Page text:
READ: Commentary: Jo Schooling, a hunted man on a quest for gold and so much more
BUT EVEN UNLIKELIEST UNDERDOGS CAN ACHIEVE
The Schooling example is perhaps apt in this discussion: besides Colin and May, which of us can say we believed in Joe’s dream in its nascence? With little initial support, they backed Joe to the hilt, making him a living sporting legend of the country even before he hangs up his goggles.
A concerted effort kick started by one family did pay dividends in an individual sport like swimming, but football is clearly a different proposition. It requires more than just individual talent and dedication to excellence.
Indeed, from encouragement at home to support in the school system, and even the time off and facilities available to train at an elite level, even as aspiring Lions serve national service when they turn 18, Singapore’s football success clearly takes a village – and belief at a national scale.
READ: Commentary: The Singapore Sports School crushed Assumption Pathway 32-0. Nothing wrong with that
Like it was with Schooling, belief in sports is a bit of a gamble, no? Few would have predicted that a Chye Tow Kway-loving boy from Marine Parade would go on to beat history’s greatest Olympian, Michael Phelps.
No crystal ball would have shown unfancied Leicester City besting all the giants of English football to the league title in 2016, that a 20-year-old labouring in obscurity in Germany’s lower leagues would go on to be history’s highest goal-scorer at the Fifa World Cup – Germany’s Miroslav Klose – or that among the mere 300,000 citizens that call Iceland home, there would be 23 who would propel the nation into the 2018 World Cup, and even manage a draw with Lionel Messi’s Argentina.
WHAT’S A RISK WORTH TAKING?
Forged in an era of phenomenal national growth that saw Singapore catapult from third world to first, we are understandably addicted to success, and crave association with winners.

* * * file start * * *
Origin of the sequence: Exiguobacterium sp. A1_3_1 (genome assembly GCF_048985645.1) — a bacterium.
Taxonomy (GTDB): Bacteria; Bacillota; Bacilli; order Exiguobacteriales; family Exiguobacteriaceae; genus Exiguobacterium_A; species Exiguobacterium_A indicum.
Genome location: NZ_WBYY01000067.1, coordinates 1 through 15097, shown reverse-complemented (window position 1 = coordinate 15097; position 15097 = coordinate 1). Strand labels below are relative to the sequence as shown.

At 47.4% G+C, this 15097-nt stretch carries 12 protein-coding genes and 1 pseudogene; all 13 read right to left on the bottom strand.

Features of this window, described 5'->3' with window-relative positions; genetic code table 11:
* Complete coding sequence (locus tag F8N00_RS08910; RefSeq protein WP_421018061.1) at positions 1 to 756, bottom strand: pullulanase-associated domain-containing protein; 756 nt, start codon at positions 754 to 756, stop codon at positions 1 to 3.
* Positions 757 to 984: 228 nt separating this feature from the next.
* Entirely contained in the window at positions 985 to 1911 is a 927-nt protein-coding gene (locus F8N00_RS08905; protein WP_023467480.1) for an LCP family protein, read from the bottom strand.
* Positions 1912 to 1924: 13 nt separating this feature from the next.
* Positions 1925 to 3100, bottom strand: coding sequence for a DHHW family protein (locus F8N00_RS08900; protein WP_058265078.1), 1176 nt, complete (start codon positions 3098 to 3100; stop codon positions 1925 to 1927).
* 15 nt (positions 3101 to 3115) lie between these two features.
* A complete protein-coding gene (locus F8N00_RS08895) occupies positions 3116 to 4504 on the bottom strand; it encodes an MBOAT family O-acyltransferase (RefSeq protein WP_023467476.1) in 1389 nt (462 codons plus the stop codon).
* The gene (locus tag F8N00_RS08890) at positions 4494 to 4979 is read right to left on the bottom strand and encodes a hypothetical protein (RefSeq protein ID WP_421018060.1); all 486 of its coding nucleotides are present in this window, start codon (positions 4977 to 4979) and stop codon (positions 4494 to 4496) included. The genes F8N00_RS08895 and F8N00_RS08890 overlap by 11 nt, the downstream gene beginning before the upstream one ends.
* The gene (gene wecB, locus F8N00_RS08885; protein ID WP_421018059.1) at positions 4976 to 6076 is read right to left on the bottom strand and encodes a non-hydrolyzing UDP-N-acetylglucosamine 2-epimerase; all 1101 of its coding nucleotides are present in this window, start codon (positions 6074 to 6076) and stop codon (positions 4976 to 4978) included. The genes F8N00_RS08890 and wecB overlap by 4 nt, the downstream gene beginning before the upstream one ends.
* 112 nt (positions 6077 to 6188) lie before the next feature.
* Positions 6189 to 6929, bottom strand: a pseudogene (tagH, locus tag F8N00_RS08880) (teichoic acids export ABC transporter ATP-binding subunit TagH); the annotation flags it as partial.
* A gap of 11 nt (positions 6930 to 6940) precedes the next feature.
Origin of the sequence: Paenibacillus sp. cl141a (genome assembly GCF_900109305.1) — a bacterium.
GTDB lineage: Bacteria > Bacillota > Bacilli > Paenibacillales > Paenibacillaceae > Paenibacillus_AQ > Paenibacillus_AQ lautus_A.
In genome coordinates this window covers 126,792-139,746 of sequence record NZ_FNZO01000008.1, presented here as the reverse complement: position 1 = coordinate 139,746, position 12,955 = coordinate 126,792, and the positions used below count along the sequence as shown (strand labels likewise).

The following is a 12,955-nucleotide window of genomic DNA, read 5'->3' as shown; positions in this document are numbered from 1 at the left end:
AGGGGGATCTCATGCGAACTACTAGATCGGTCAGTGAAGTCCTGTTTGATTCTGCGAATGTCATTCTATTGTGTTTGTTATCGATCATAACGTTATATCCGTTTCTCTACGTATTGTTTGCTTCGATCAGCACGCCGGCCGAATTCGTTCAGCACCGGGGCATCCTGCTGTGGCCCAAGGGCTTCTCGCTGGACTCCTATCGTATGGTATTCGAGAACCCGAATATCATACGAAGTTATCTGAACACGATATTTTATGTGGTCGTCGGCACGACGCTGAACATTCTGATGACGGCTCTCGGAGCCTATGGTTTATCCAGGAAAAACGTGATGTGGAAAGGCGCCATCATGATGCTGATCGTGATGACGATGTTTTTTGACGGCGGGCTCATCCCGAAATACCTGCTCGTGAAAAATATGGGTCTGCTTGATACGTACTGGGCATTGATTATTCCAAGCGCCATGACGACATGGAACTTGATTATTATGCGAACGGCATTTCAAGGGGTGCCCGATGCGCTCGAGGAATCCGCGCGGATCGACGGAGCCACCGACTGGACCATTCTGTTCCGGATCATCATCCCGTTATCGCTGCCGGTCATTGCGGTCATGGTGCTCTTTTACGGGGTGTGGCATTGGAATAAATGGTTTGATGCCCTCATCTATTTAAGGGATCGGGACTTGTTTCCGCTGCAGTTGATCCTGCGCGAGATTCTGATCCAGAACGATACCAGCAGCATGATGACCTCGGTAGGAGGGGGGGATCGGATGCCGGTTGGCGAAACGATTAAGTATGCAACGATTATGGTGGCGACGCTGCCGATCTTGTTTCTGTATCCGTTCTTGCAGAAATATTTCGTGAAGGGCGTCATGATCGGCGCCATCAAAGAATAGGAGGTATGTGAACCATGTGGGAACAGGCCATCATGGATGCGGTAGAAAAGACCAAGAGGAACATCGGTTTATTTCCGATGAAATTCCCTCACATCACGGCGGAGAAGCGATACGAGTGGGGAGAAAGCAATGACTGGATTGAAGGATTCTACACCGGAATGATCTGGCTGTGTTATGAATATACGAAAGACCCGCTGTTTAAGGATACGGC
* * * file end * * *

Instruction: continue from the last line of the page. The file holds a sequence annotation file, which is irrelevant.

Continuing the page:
Some audacious risks were needed for the growth of our nation, and even for our football. Those sepia-tinted memories of the 1970s and 80s, widely regarded as the golden age of Singapore football, came on the back of a much-criticised gutsy move that we perhaps should keep in mind as football embarks on another one.
READ: Commentary: Why success should not be the only factor in deciding what is Singapore’s national sport
In 1974, the late N Ganesan insisted the FAS move football matches from the 10,000-capacity Jalan Besar Stadium to the newly minted National Stadium that could fit 55,000. Badgered by naysayers, who didn’t believe Singaporeans would come out in such numbers for its Lions, the former FAS chairman offered to pay for any losses incurred out of his own pocket.
Ganesan’s audacious wager provided a bigger platform for the likes of Quah Kim Song and the late Dollah Kassim. Those Lions slalomed their way into the hearts of Singaporeans who did come together to create the “Kallang Roar” we still speak fondly of – and yearn for – today, as the billion-dollar Sports Hub continues to search for its soul.
Players from that era still speak of how the hairs on their back would stand as electricity in the air at Kallang touched their skin. And how the Kallang Roar would, like Liverpool’s legendary Anfield’s Kop End, help them dig deep and find more than they believed existed within.
Football is now asking for some of that innate Singaporean risk-taking, a dash of belief and a little goodwill, to fuel another wild effort, as a village.
Some of us are already doing our little bits to back bold ventures of middle-agers striving to cling on to vestiges of youth, even though we’re acutely aware that abs, speed and stamina are longshots at best.
So why not a more worthwhile punt, to root for kids across the island who dare to dream – like Joe did of Olympic gold – of being a Lion, to roar in 2034?
Shamir Osman was a former sports journalist for 12 years before crossing the aisle to work in public relations.